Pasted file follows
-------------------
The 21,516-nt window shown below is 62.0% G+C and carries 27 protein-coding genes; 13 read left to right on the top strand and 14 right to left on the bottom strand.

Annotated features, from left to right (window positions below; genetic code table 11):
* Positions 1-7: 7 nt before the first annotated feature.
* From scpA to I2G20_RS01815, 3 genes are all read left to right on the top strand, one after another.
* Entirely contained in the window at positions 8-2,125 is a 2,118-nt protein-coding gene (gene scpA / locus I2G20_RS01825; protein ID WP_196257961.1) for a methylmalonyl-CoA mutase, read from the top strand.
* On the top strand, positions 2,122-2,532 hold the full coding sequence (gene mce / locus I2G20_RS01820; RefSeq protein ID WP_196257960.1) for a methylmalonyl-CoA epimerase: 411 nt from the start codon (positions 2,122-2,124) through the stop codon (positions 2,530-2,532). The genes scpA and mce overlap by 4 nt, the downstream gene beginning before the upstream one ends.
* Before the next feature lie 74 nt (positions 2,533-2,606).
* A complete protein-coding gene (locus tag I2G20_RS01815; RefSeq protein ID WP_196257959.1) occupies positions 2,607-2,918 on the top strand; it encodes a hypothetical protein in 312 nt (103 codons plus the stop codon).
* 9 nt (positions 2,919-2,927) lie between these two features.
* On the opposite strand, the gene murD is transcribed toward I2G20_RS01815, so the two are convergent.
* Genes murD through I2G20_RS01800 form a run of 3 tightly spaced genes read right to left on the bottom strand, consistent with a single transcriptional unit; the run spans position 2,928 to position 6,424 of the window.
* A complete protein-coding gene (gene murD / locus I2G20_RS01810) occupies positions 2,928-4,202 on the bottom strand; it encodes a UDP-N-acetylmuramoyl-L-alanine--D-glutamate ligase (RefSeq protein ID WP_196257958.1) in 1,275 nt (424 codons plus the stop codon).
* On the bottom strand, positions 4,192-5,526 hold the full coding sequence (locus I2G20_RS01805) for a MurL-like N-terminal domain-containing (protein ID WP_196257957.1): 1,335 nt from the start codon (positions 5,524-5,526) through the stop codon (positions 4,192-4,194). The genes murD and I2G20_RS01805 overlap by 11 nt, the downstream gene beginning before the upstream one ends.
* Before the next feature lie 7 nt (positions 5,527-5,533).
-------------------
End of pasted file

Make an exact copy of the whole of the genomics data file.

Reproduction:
The 21,516-nt window shown below is 62.0% G+C and carries 27 protein-coding genes; 13 read left to right on the top strand and 14 right to left on the bottom strand.

Annotated features, from left to right (window positions below; genetic code table 11):
* Positions 1-7: 7 nt before the first annotated feature.
* From scpA to I2G20_RS01815, 3 genes are all read left to right on the top strand, one after another.
* Entirely contained in the window at positions 8-2,125 is a 2,118-nt protein-coding gene (gene scpA / locus I2G20_RS01825; protein ID WP_196257961.1) for a methylmalonyl-CoA mutase, read from the top strand.
* On the top strand, positions 2,122-2,532 hold the full coding sequence (gene mce / locus I2G20_RS01820; RefSeq protein ID WP_196257960.1) for a methylmalonyl-CoA epimerase: 411 nt from the start codon (positions 2,122-2,124) through the stop codon (positions 2,530-2,532). The genes scpA and mce overlap by 4 nt, the downstream gene beginning before the upstream one ends.
* Before the next feature lie 74 nt (positions 2,533-2,606).
* A complete protein-coding gene (locus tag I2G20_RS01815; RefSeq protein ID WP_196257959.1) occupies positions 2,607-2,918 on the top strand; it encodes a hypothetical protein in 312 nt (103 codons plus the stop codon).
* 9 nt (positions 2,919-2,927) lie between these two features.
* On the opposite strand, the gene murD is transcribed toward I2G20_RS01815, so the two are convergent.
* Genes murD through I2G20_RS01800 form a run of 3 tightly spaced genes read right to left on the bottom strand, consistent with a single transcriptional unit; the run spans position 2,928 to position 6,424 of the window.
* A complete protein-coding gene (gene murD / locus I2G20_RS01810) occupies positions 2,928-4,202 on the bottom strand; it encodes a UDP-N-acetylmuramoyl-L-alanine--D-glutamate ligase (RefSeq protein ID WP_196257958.1) in 1,275 nt (424 codons plus the stop codon).
* On the bottom strand, positions 4,192-5,526 hold the full coding sequence (locus I2G20_RS01805) for a MurL-like N-terminal domain-containing (protein ID WP_196257957.1): 1,335 nt from the start codon (positions 5,524-5,526) through the stop codon (positions 4,192-4,194). The genes murD and I2G20_RS01805 overlap by 11 nt, the downstream gene beginning before the upstream one ends.
* Before the next feature lie 7 nt (positions 5,527-5,533).